MANCHESTER, June 28 — The delays in collecting cargoes during the movement control order (MCO) period has resulted in accumulated charges, causing financial burden to local shippers and manufacturers, says Malaysian National Shippers’ Council (MNSC) chairman Datuk Dr Andy Seo Kian Haw.
“We call for the Ministry of Transport’s (MOT) intervention once again, this time with the shipping lines and we hope that the MOT will urge them to waive or to provide discounts on demurrage and detention charges due to delays in the collection of cargoes held during the MCO period,” he said in a statement.
The MNSC commended the timely intervention of the MOT in urging port authorities to waive port-related charges have led Port Klang, as well as the port authorities of Johor and Sabah to grant a waiver on port storage charges during the MCO period, which has greatly reduced the burden of financial losses that shippers will need to bear during this difficult period.
Seo said the government intervention is important to ensuring shippers ability to cope with the situation and their survival during this unprecedented period, failing which there would be a detrimental impact on the economy.
Besides that, he noted that the International Maritime Organisation Low Sulphur Fuel Surcharge was imposed collectively by shipping lines, effectively Feb 1 this year at a fix rate of RM9 per metric or cubic metre (m3) on top of the current applicable bunker surcharge.
“Furthermore, the quantum has been fixed based on the increased bunker. However, in the past few weeks, the bunker price has come down significantly. The MNSC is of the view that there should not be a fixed rate that applies to everyone as it infringes the competition law and does not promote competition amongst shipping lines,” he added.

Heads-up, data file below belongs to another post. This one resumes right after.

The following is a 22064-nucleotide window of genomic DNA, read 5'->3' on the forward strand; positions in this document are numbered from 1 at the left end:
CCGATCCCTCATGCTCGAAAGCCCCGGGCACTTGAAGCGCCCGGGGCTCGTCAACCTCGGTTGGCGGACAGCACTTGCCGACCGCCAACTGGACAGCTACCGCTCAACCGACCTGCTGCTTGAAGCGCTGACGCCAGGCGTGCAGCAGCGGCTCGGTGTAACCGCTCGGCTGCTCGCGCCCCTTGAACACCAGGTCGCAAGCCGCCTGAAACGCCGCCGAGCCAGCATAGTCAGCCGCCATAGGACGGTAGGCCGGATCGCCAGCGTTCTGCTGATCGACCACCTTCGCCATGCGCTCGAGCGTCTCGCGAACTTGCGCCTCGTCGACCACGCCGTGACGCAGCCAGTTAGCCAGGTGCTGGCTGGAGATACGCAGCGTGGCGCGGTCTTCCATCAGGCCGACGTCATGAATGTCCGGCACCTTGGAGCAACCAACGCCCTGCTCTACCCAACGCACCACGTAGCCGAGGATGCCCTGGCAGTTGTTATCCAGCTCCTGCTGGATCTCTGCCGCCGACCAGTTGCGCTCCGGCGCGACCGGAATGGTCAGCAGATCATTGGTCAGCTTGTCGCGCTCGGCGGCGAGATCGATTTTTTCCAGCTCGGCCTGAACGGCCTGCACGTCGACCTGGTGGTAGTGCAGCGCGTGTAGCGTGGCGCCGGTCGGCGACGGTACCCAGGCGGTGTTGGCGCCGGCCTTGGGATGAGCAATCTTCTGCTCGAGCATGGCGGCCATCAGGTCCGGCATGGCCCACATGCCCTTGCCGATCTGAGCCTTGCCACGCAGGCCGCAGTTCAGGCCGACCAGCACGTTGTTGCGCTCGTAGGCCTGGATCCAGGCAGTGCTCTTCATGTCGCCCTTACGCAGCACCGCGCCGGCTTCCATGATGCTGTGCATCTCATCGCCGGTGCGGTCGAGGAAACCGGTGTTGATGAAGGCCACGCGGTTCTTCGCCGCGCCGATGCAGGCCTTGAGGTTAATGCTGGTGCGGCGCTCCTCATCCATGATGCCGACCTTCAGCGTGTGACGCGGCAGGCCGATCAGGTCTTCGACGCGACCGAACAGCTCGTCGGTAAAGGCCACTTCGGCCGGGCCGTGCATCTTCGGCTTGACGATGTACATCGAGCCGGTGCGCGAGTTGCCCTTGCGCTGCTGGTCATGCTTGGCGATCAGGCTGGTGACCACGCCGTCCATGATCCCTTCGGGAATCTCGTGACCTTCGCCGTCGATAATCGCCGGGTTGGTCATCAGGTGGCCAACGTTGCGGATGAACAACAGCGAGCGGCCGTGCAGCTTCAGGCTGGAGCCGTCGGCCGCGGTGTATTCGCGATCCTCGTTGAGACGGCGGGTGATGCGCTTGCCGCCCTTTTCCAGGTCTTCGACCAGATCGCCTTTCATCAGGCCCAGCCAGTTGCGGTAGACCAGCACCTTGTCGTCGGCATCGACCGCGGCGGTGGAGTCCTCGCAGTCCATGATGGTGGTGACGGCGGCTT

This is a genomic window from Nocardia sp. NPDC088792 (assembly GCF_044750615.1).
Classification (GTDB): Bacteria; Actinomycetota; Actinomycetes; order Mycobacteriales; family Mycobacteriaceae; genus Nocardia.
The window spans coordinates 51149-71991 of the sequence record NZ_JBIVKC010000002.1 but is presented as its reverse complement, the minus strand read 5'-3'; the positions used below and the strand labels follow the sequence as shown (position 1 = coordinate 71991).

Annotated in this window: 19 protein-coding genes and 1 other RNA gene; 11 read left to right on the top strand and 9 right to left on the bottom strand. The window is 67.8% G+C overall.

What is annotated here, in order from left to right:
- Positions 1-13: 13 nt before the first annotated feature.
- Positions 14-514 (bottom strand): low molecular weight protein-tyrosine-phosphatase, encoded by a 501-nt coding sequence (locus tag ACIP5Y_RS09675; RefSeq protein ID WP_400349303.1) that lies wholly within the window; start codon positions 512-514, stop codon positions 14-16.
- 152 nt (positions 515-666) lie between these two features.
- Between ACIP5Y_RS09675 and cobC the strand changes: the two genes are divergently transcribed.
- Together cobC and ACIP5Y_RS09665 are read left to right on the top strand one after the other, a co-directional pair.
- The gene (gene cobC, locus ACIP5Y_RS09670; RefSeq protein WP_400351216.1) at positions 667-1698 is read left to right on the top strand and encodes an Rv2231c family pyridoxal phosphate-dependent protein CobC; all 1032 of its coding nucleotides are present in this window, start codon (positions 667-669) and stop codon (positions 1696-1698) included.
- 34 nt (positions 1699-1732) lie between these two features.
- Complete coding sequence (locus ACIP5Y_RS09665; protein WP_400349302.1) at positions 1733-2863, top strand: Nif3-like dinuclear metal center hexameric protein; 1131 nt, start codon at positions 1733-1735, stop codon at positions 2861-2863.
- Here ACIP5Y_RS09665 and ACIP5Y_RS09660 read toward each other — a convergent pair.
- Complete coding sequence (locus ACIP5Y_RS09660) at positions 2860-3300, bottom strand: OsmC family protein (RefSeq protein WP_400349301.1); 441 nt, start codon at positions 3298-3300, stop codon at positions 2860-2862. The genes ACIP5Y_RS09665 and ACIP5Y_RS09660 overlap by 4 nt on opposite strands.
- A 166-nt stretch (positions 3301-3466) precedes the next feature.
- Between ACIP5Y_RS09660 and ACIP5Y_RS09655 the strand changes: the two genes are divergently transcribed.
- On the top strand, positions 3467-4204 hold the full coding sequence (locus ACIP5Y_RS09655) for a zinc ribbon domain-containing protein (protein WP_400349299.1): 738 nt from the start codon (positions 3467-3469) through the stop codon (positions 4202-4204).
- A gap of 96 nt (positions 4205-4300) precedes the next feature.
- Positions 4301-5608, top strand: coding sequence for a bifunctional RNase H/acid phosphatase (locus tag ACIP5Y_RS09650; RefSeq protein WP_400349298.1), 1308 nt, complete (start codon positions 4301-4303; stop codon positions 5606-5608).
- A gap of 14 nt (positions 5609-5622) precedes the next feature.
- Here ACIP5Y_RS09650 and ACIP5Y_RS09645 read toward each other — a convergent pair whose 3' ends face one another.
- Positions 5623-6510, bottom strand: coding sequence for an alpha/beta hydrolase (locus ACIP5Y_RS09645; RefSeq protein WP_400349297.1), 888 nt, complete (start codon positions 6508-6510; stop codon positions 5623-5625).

He said the MNSC is also concerned about the development of export performance, whereby Malaysia’s exports of goods and services declined for a third consecutive quarter by 7.1 per cent in the first quarter of this year (4Q19: -3.4 per cent).
Shippers’ activities have been further dampened due shut-out of ports around the world and this is another factor causing a slowdown in imports and exports as the supply chain is affected, he added.
“This issue is further exacerbated as most ports in the world practise a 14-day quarantine for the crew and cargoes for import shipments and thus, this limits the shipping services which inadvertently increases the cost of shipping.
“Based on feedback from shippers, we also note the increase in logistics costs of between 10 per cent and 20 per cent, which will further cripple Malaysia’s export competitiveness during this recovery period,” he said. — Bernama